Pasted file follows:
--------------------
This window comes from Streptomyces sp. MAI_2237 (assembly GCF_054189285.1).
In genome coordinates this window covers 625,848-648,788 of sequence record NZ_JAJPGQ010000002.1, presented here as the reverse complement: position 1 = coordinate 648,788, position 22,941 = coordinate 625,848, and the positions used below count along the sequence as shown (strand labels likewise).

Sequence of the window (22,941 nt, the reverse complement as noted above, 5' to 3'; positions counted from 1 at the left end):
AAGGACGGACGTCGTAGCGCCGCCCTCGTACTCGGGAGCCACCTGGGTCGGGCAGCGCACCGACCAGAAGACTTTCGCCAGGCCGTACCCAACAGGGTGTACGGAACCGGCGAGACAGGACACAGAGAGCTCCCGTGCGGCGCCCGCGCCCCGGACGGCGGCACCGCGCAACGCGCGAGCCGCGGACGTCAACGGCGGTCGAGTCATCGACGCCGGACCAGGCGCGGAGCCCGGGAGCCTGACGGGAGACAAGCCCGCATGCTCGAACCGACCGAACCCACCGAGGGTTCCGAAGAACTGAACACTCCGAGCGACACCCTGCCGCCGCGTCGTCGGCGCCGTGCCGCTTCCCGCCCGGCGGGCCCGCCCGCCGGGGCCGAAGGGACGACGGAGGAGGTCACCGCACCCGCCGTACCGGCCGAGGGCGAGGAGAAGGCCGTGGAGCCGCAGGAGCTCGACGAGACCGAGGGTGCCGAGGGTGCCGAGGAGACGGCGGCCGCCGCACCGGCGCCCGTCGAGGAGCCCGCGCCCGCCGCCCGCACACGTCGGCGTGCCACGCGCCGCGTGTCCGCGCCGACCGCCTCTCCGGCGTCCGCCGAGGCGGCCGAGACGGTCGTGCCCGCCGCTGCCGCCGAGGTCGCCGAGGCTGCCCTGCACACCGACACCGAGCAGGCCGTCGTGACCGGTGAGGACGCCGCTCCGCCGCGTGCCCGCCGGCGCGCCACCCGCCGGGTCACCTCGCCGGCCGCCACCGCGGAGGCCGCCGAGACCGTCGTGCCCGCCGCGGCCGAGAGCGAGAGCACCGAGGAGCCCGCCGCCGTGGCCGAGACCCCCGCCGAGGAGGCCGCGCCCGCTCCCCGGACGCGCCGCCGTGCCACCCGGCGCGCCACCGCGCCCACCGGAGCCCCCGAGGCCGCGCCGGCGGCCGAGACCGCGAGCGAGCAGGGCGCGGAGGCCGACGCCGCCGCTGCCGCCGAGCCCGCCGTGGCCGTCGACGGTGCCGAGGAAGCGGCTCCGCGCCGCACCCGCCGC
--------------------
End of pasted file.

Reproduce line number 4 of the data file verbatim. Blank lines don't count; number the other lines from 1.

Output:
AAGGACGGACGTCGTAGCGCCGCCCTCGTACTCGGGAGCCACCTGGGTCGGGCAGCGCACCGACCAGAAGACTTTCGCCAGGCCGTACCCAACAGGGTGTACGGAACCGGCGAGACAGGACACAGAGAGCTCCCGTGCGGCGCCCGCGCCCCGGACGGCGGCACCGCGCAACGCGCGAGCCGCGGACGTCAACGGCGGTCGAGTCATCGACGCCGGACCAGGCGCGGAGCCCGGGAGCCTGACGGGAGACAAGCCCGCATGCTCGAACCGACCGAACCCACCGAGGGTTCCGAAGAACTGAACACTCCGAGCGACACCCTGCCGCCGCGTCGTCGGCGCCGTGCCGCTTCCCGCCCGGCGGGCCCGCCCGCCGGGGCCGAAGGGACGACGGAGGAGGTCACCGCACCCGCCGTACCGGCCGAGGGCGAGGAGAAGGCCGTGGAGCCGCAGGAGCTCGACGAGACCGAGGGTGCCGAGGGTGCCGAGGAGACGGCGGCCGCCGCACCGGCGCCCGTCGAGGAGCCCGCGCCCGCCGCCCGCACACGTCGGCGTGCCACGCGCCGCGTGTCCGCGCCGACCGCCTCTCCGGCGTCCGCCGAGGCGGCCGAGACGGTCGTGCCCGCCGCTGCCGCCGAGGTCGCCGAGGCTGCCCTGCACACCGACACCGAGCAGGCCGTCGTGACCGGTGAGGACGCCGCTCCGCCGCGTGCCCGCCGGCGCGCCACCCGCCGGGTCACCTCGCCGGCCGCCACCGCGGAGGCCGCCGAGACCGTCGTGCCCGCCGCGGCCGAGAGCGAGAGCACCGAGGAGCCCGCCGCCGTGGCCGAGACCCCCGCCGAGGAGGCCGCGCCCGCTCCCCGGACGCGCCGCCGTGCCACCCGGCGCGCCACCGCGCCCACCGGAGCCCCCGAGGCCGCGCCGGCGGCCGAGACCGCGAGCGAGCAGGGCGCGGAGGCCGACGCCGCCGCTGCCGCCGAGCCCGCCGTGGCCGTCGACGGTGCCGAGGAAGCGGCTCCGCGCCGCACCCGCCGC